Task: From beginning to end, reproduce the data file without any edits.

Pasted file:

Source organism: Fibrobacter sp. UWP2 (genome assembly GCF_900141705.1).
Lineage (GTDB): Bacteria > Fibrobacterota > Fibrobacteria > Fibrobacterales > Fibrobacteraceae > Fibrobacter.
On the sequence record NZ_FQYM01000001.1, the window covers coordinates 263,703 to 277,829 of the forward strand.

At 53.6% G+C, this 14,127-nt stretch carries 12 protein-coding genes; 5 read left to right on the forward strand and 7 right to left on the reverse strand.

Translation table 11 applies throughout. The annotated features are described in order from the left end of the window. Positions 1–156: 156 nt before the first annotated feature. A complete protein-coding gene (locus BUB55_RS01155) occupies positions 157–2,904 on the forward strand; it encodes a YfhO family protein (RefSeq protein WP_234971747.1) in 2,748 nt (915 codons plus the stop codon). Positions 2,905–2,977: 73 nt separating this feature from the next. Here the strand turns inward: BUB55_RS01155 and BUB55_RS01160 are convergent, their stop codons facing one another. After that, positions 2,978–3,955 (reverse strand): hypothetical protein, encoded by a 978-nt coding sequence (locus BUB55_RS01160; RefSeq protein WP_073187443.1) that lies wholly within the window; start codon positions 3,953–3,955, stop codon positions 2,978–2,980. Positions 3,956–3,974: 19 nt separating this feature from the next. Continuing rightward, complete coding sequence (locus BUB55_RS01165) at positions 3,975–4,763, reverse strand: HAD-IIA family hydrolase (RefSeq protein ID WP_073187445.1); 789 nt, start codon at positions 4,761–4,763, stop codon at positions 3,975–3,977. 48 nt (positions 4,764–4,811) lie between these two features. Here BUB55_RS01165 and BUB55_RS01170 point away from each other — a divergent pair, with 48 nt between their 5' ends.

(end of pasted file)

Source organism: Fibrobacter sp. UWP2 (genome assembly GCF_900141705.1).
Lineage (GTDB): Bacteria > Fibrobacterota > Fibrobacteria > Fibrobacterales > Fibrobacteraceae > Fibrobacter.
On the sequence record NZ_FQYM01000001.1, the window covers coordinates 263,703 to 277,829 of the forward strand.

At 53.6% G+C, this 14,127-nt stretch carries 12 protein-coding genes; 5 read left to right on the forward strand and 7 right to left on the reverse strand.

Translation table 11 applies throughout. The annotated features are described in order from the left end of the window. Positions 1–156: 156 nt before the first annotated feature. A complete protein-coding gene (locus BUB55_RS01155) occupies positions 157–2,904 on the forward strand; it encodes a YfhO family protein (RefSeq protein WP_234971747.1) in 2,748 nt (915 codons plus the stop codon). Positions 2,905–2,977: 73 nt separating this feature from the next. Here the strand turns inward: BUB55_RS01155 and BUB55_RS01160 are convergent, their stop codons facing one another. After that, positions 2,978–3,955 (reverse strand): hypothetical protein, encoded by a 978-nt coding sequence (locus BUB55_RS01160; RefSeq protein WP_073187443.1) that lies wholly within the window; start codon positions 3,953–3,955, stop codon positions 2,978–2,980. Positions 3,956–3,974: 19 nt separating this feature from the next. Continuing rightward, complete coding sequence (locus BUB55_RS01165) at positions 3,975–4,763, reverse strand: HAD-IIA family hydrolase (RefSeq protein ID WP_073187445.1); 789 nt, start codon at positions 4,761–4,763, stop codon at positions 3,975–3,977. 48 nt (positions 4,764–4,811) lie between these two features. Here BUB55_RS01165 and BUB55_RS01170 point away from each other — a divergent pair, with 48 nt between their 5' ends.